My verdict: This strategy is effective!
(I have not logged out of the app for a long time and I forgot about this strategy. Fortunately, I’m reminded of it when I typed this post. I just logged out of the app! ☺)
1. Log out of Facebook website (Effective)
This is similar to logging out of the Facebook app.
Whenever I visit www.facebook.com, I’ll see this:
My verdict: This strategy has been effective in stopping me from checking Facebook regularly. The thought of having to type my username and password makes me not want to check Facebook that often.
2. News Feed Eradicator (Super effective)
If I somehow overcome the barrier and log in to Facebook on a browser, I’ll see this:
If I did not remember wrongly, I learnt this trick from Noah Kagan.
It is called News Feed Eradicator for Facebook. Thanks to this, I’ve not scrolled through my news feed on the browser for a long time! The only thing that would interest me when I log in would be new notifications. This prevents me from spending too much time on Facebook on my laptop.
I tried turning off the notifications because it is very tempting to click on the red number at the top right-hand corner. Unfortunately, Facebook does not allow turning off of notifications.
My verdict: This is super effective in preventing me from scrolling through my news feed, which can be very time wasting!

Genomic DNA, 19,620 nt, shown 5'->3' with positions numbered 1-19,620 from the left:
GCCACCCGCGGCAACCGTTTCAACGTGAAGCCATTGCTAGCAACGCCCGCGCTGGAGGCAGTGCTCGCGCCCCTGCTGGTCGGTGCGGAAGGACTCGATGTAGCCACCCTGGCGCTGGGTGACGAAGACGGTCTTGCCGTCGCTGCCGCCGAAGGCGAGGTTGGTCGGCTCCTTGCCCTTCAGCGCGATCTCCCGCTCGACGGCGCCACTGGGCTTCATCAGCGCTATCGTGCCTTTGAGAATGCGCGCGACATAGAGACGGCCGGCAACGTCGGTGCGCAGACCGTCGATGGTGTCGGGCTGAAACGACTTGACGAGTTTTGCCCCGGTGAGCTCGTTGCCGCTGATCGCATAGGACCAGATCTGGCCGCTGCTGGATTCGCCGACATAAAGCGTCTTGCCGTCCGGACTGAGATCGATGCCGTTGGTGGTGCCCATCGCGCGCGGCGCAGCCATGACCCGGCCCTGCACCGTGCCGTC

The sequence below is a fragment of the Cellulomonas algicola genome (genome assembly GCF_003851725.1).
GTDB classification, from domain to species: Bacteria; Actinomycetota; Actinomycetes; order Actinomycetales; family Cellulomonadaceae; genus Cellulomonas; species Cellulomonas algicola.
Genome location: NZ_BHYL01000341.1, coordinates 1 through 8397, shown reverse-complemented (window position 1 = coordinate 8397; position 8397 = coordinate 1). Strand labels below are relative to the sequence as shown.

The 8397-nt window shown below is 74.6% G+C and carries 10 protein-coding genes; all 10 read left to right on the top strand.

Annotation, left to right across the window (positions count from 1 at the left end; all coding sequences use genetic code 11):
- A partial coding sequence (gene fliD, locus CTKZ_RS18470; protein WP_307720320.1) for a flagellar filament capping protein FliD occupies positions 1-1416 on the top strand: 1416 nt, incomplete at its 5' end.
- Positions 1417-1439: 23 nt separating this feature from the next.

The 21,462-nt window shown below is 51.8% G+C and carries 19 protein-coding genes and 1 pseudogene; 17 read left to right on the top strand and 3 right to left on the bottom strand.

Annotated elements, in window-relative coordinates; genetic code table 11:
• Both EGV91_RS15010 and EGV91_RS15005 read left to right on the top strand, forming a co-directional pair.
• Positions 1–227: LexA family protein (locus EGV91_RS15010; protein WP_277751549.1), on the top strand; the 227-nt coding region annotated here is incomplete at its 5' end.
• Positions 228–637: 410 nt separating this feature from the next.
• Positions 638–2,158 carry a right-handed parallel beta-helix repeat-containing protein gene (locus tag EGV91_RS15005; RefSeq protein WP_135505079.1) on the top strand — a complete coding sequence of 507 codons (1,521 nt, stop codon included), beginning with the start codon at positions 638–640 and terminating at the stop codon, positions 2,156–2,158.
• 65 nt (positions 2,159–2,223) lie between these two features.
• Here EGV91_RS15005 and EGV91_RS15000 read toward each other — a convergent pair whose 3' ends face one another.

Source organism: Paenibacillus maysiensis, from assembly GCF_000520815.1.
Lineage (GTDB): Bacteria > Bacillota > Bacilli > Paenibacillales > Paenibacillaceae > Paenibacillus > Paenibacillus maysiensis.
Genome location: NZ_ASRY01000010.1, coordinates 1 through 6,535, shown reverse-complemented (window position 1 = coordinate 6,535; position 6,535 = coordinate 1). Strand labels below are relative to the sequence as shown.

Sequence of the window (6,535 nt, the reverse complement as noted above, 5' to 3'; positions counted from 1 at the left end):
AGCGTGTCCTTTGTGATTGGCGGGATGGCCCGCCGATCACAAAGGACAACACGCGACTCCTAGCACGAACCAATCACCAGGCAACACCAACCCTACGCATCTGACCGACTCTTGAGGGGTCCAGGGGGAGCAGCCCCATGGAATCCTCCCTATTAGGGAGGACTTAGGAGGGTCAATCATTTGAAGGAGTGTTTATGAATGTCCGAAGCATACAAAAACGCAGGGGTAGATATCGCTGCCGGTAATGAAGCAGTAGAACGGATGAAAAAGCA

1. Use Goofy for Mac (Effective)
Many of my friends contact me through Facebook Messenger so I would need to log in to my Facebook account on my laptop once in a while. Whenever I log in, I would also check out the notifications because I can’t ignore the red notification counter. I would end up spending some time there.
This is alright if I’m using my phone because Facebook has a separate Messenger mobile app and I would not see any notifications there, apart from new messages.
Fortunately, I discovered this product on Product Hunt!
It is a standalone Facebook messages page, like the Messenger mobile app, but on desktop.
There’s no red notification counter so I would not be distracted to check the notifications and would save my precious productive time ☺
Sorry, this application is only available on Mac at the moment. For Windows, there is Facebook Messenger Chrome extension. I’ve not used it before so I cannot judge if it is good.
My verdict: This application is effective in indirectly reducing my time on Facebook! I can use the application to communicate with my friends without being distracted by the notifications.
In summary, here are the 5 strategies and my assessment:
- Put Facebook app on the last page on my phone and in a folder labelled “Time Wasters” (Not very effective)
- Log out of Facebook app (Effective)
- Log out of Facebook website (Effective)
- News Feed Eradicator (Super effective)
- Use Goofy for Mac (Effective)
If you plan to try any of these strategies, let me know how it goes! If you have any strategies that you use to reduce your time spent on Facebook, please share with me at @alfred_lua! ☺
(This is my 26th blog post of my 30in30 challenge — 30 blog posts in 30 days. Through this challenge, I hope to feel comfortable and more confident with writing and become better at writing.)